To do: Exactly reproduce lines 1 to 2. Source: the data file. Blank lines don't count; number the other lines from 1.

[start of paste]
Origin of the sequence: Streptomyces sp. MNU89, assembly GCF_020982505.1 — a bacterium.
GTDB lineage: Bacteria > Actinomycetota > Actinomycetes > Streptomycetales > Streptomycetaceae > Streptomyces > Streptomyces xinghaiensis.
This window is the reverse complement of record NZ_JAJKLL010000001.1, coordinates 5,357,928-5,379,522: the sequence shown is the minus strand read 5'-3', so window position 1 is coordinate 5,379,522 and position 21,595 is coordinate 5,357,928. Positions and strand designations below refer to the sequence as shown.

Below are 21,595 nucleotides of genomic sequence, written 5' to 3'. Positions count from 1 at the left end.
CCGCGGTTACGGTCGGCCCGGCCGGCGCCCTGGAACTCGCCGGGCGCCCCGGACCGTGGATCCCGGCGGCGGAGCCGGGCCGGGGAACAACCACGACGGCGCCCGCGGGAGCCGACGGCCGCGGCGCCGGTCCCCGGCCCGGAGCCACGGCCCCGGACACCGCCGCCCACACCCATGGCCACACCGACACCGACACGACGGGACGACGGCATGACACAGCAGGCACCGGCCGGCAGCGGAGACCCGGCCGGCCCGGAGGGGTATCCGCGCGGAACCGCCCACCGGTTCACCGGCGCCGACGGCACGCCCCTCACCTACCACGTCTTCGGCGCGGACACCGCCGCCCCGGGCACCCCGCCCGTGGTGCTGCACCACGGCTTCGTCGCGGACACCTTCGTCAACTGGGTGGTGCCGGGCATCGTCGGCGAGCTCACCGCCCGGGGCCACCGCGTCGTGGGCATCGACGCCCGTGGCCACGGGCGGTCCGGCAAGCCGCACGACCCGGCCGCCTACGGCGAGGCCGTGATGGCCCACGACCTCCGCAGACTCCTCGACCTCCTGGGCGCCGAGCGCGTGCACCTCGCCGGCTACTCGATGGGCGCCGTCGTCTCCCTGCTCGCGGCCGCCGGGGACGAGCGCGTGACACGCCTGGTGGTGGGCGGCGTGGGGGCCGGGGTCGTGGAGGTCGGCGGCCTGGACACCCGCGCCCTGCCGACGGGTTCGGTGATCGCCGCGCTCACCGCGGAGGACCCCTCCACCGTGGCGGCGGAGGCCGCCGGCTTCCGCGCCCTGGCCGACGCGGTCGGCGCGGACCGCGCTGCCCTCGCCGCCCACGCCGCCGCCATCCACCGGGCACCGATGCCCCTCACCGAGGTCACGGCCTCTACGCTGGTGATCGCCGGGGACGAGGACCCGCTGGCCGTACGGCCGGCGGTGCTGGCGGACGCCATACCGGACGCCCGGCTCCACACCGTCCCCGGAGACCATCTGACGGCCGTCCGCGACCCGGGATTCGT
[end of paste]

Origin of the sequence: Streptomyces sp. MNU89, assembly GCF_020982505.1 — a bacterium.
GTDB lineage: Bacteria > Actinomycetota > Actinomycetes > Streptomycetales > Streptomycetaceae > Streptomyces > Streptomyces xinghaiensis.